David Pritchard ’23 is a political science and psychology major at the College of the Holy Cross. As part of this year’s Charles S. Weiss Summer Research Program, the Longmeadow, Massachusetts, native is turning to social media to examine whether conversations on Twitter have become more polarizing since 2012.
What led you to do this research and what do you hope to learn or discover from it?
What started me down this direction was the first-ever political science course I took at Holy Cross: Principles of American Government with Professor Greg Burnep. And there was a section, probably my favorite chunk of the class, where we talked about this new development called affective political polarization, which was different from how people have been traditionally ideologically polarized. It’s a venomous form of polarization, where people rally against the other side, more so than rallying together around their own interests.
This past semester, I took a seminar that discussed the politics of “us and them” with Professor Mark Freeman in the psychology department. That class further ignited my interest in looking at polarization and at why people are so divided about politics.
How do you plan on researching and what do you plan on looking at in terms of discovering more?
I want to look at a progression of polarization around significant political events over time. The 2012 election is where I’m likely to begin my research. I’ll look at tweets from that period and then the Charlottesville rally in 2017, particularly the time period after President [Donald] Trump made the “good people on both sides” comments because that sparked a whole debate on Twitter, and then Jan. 6. I want to see if, over time, there is an increase not only in the number of polarizing tweets, but a shift in the tweets and the linguistics and rhetorical devices behind them.
What makes Twitter the best media for this project compared to Facebook, Instagram or LinkedIn?
Number one, the advanced search — that made it really easy to filter things out. I also think that Twitter became the mainstream form of political communication on social media. Not only just Trump’s popularization of it, but there’s also been a significant increase in how congresspeople, representatives and senators use Twitter, as well. Now almost every single member of Congress has an official Twitter account from which they message and broadcast to their constituents, which is different from, I think, almost any social media site.
Twitter is also one of my preferred forms of social media. It’s easier and primarily a text-based platform. You can just strictly look at and analyze the language people are using and posting.
With text limits, Twitter often doesn’t allow for nuanced conversation. How does this affect the polarization on the platform?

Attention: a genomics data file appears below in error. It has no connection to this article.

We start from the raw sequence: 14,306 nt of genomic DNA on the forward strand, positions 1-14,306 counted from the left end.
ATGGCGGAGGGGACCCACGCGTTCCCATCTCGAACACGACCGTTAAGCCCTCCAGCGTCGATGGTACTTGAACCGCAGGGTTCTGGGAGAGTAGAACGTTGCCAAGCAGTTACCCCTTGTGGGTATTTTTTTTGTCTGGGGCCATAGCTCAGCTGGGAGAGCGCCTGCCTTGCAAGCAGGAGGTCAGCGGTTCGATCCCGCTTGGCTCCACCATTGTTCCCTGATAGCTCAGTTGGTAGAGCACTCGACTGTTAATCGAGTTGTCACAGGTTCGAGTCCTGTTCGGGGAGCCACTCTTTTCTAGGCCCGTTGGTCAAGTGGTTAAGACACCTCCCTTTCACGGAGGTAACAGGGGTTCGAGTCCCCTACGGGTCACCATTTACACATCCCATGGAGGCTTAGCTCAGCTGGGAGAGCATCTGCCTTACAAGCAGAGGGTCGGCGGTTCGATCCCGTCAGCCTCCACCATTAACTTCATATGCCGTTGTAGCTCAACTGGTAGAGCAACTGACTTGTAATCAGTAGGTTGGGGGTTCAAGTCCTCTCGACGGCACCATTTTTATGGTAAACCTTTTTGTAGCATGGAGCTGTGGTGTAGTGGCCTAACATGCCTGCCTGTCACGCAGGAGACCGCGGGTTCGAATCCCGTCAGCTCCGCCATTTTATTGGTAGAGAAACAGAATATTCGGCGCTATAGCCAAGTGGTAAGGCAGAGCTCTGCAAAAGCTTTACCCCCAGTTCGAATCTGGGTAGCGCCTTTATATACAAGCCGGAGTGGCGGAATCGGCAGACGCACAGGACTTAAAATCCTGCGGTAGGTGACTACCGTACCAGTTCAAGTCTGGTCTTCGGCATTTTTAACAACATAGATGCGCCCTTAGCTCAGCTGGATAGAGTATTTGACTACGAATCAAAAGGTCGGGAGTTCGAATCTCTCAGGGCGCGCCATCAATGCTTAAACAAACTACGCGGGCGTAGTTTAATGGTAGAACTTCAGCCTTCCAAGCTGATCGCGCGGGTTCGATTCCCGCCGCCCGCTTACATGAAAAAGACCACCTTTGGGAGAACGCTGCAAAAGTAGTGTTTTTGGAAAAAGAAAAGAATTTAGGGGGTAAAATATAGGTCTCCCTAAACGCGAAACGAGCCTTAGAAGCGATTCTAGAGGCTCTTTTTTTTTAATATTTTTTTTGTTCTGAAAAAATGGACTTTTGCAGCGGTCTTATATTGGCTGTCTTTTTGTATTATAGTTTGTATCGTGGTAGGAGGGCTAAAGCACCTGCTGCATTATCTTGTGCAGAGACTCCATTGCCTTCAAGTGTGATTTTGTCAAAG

One study I found tested whether character limits produce more divisive or polarized interactions among users. They found out through the study that their hypothesis was correct. One of the solutions they presented in their conclusion of their paper said that increasing the character limit, or perhaps doing away with the character limit, would produce a healthier political discussion on the platform. So that’s definitely something that people have not only hypothesized but also seem to have proven through their studies character limits and the brevity prevent you from engaging in a nuanced conversation.
It appears that Twitter, more than any other platform, encourages dialogue with people who don’t know each other. How does this play into the polarization?
A lot of people try to explain the phenomena of interacting with strangers on Twitter: People are drawn to talking to strangers within their own echo chambers and they are attracted by the things they like, the accounts they follow, who they decide to reply to or politicians to engage with and what messages they want to retweet. It’s given me a new way to think about Twitter. Whenever I try and say, OK, well, maybe this is an example of someone really wanting to reach out and have a genuine deliberative conversation, I think back to this research and I think, OK, well, statistically speaking this echo chamber is more so the reality.
What do you hope to use this research for?
This is a big piece of what my thesis for next year is going to look like; it’s laying the foundation. I hope that by the end of the Weiss program, I’m going to have the dataset portion completed of at least one of the events.
I’m assuming the first time gathering the data is going to be the hardest. Once I learn how to collect data like that, that’s going to be what carries over into the fall and into the spring, where I am working on collecting the rest of that data and then analyzing it to produce some sort of meaningful contribution to this body of research with my year-long thesis.
Why is this topic important?
We’re at a really fragile and really dangerous period in United States politics. The way we approach others in the world, the way we have interactions with strangers, whether it be online or offline, that’s something that we need to shift rapidly.
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